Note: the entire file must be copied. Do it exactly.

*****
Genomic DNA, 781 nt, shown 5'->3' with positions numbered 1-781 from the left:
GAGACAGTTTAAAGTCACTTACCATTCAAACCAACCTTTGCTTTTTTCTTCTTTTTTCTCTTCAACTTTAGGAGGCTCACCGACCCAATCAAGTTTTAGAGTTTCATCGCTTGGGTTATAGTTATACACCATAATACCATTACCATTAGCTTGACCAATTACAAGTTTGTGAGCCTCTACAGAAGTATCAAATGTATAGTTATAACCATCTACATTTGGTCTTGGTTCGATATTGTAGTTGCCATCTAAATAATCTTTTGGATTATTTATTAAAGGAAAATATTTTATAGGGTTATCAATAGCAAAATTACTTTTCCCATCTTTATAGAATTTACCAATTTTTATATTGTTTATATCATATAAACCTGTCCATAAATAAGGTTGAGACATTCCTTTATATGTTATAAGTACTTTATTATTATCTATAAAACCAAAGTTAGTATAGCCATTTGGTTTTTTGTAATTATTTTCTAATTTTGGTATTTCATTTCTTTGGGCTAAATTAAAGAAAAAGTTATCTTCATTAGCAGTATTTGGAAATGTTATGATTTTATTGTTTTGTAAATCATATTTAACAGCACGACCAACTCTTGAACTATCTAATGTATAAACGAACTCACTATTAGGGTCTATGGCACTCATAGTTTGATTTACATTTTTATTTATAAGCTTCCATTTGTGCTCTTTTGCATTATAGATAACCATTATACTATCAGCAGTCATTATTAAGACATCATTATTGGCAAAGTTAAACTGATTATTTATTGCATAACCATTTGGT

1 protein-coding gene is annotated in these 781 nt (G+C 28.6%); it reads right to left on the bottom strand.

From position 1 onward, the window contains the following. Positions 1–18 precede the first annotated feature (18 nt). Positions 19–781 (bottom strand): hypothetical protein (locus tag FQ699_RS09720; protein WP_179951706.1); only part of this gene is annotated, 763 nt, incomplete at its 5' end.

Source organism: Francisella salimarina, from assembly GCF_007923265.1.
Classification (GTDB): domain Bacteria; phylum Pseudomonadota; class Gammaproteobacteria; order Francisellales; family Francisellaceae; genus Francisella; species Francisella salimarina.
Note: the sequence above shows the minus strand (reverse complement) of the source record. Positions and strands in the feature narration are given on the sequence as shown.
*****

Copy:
Genomic DNA, 781 nt, shown 5'->3' with positions numbered 1-781 from the left:
GAGACAGTTTAAAGTCACTTACCATTCAAACCAACCTTTGCTTTTTTCTTCTTTTTTCTCTTCAACTTTAGGAGGCTCACCGACCCAATCAAGTTTTAGAGTTTCATCGCTTGGGTTATAGTTATACACCATAATACCATTACCATTAGCTTGACCAATTACAAGTTTGTGAGCCTCTACAGAAGTATCAAATGTATAGTTATAACCATCTACATTTGGTCTTGGTTCGATATTGTAGTTGCCATCTAAATAATCTTTTGGATTATTTATTAAAGGAAAATATTTTATAGGGTTATCAATAGCAAAATTACTTTTCCCATCTTTATAGAATTTACCAATTTTTATATTGTTTATATCATATAAACCTGTCCATAAATAAGGTTGAGACATTCCTTTATATGTTATAAGTACTTTATTATTATCTATAAAACCAAAGTTAGTATAGCCATTTGGTTTTTTGTAATTATTTTCTAATTTTGGTATTTCATTTCTTTGGGCTAAATTAAAGAAAAAGTTATCTTCATTAGCAGTATTTGGAAATGTTATGATTTTATTGTTTTGTAAATCATATTTAACAGCACGACCAACTCTTGAACTATCTAATGTATAAACGAACTCACTATTAGGGTCTATGGCACTCATAGTTTGATTTACATTTTTATTTATAAGCTTCCATTTGTGCTCTTTTGCATTATAGATAACCATTATACTATCAGCAGTCATTATTAAGACATCATTATTGGCAAAGTTAAACTGATTATTTATTGCATAACCATTTGGT

1 protein-coding gene is annotated in these 781 nt (G+C 28.6%); it reads right to left on the bottom strand.

From position 1 onward, the window contains the following. Positions 1–18 precede the first annotated feature (18 nt). Positions 19–781 (bottom strand): hypothetical protein (locus tag FQ699_RS09720; protein WP_179951706.1); only part of this gene is annotated, 763 nt, incomplete at its 5' end.

Source organism: Francisella salimarina, from assembly GCF_007923265.1.
Classification (GTDB): domain Bacteria; phylum Pseudomonadota; class Gammaproteobacteria; order Francisellales; family Francisellaceae; genus Francisella; species Francisella salimarina.
Note: the sequence above shows the minus strand (reverse complement) of the source record. Positions and strands in the feature narration are given on the sequence as shown.